It’s understandable that Disney’s film adaptation of Cinderellas is so appealing to audiences. The pleasant film was made in 1949 and will continue to influence the way generations perceive Cinderella. Subsequently, the original lessons, hardships, and turmoils are disconnected and forgotten to reward being passive and pure. These sugar-coated components take away the grit we could see in Cinderella stories, in “America’s Cinderella” Yolen points out that the rest of the American Cinderella’s edition “is a spun-sugar caricature of her hardier European and Oriental forebears, who made their way in the world, tricking the stepsisters with double-talk, artfully disguising themselves, or figuring out a way to win the king’s son (296-297)”. The dominant Disney Cinderella variants now leave people guessing about the overall lesson of the fairytale, and that idea shows the lack of acknowledgment for older editions of Cinderella, “this Cinderella of the mass market books finds her way into the majority of American homes while the classic heroines sit unread in old volumes on library shelves (Yolen, 297)”.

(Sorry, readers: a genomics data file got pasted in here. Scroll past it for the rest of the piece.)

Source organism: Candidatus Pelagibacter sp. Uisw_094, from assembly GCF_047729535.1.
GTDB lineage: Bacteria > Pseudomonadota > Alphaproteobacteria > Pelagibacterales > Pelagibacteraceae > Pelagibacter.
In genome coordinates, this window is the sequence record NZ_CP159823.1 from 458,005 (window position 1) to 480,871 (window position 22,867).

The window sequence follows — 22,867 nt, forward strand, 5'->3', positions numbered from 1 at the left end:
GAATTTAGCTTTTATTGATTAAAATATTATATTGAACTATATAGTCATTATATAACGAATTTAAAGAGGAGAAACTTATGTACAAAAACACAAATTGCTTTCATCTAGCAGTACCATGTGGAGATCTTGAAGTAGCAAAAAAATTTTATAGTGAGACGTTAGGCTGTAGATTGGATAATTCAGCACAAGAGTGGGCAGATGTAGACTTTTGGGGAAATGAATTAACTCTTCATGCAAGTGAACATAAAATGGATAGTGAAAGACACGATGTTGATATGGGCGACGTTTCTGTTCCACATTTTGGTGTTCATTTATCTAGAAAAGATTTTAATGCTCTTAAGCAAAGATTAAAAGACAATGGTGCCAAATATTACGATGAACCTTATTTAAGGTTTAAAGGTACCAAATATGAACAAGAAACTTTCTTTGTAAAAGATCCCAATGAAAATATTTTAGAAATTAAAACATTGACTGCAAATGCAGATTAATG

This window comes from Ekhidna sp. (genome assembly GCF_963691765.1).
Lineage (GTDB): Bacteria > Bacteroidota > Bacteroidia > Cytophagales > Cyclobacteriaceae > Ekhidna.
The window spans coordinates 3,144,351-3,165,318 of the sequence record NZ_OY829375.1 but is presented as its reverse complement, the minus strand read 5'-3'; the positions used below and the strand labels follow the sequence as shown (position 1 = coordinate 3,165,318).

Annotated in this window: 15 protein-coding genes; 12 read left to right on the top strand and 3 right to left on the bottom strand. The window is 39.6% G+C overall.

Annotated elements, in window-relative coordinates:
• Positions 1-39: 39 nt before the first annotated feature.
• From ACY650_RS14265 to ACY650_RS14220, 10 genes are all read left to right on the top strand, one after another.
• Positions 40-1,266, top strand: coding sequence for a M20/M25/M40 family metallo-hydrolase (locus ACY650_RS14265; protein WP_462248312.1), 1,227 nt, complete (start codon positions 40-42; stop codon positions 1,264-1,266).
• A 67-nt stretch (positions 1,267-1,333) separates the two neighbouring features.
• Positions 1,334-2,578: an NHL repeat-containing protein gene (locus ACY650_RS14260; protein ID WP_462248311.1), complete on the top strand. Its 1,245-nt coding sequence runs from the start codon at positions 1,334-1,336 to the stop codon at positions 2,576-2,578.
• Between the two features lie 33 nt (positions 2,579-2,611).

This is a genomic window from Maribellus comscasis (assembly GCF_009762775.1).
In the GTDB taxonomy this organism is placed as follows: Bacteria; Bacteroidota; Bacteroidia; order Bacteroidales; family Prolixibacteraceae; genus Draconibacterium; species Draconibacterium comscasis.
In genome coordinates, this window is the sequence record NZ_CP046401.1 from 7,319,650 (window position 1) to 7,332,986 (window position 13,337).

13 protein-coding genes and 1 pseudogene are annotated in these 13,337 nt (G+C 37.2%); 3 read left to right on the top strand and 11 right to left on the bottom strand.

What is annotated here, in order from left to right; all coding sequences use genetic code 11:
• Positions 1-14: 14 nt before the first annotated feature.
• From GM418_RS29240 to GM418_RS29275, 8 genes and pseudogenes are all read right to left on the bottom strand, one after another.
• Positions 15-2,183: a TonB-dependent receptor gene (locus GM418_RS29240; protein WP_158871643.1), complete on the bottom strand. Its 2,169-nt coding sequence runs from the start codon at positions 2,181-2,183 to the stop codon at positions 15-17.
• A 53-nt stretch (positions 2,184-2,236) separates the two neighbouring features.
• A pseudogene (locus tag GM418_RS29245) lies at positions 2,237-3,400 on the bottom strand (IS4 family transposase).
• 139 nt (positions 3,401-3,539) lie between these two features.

As we’ve popularized one version, we confine Cinderella stories and ignore their possibilities. As the lessons have changed we’ve adapted the fairytale to focus on the love aspect of Cinderella’s life or accentuate showing kindness to those who are cruel as the stories meaning. We are forgetting the aspects that carried Cinderella through centuries. The modern alteration leaves people confused about the lessons and effects of mass marketing princess culture towards girls. As Cinderella can go beyond the story audiences are accustomed to, Cinderella shouldn’t be made less than she has been. This mold cheapens our most cherished dreams, and it makes a mockery of the true magic inside all of us– the ability to change our own lives, and the ability to control our own destinies (Yolen, 299). Cinderella may not change in the future, but it’s important that the Cinderella who speaks to all of us and has existed through centuries won’t be ignored or forgotten.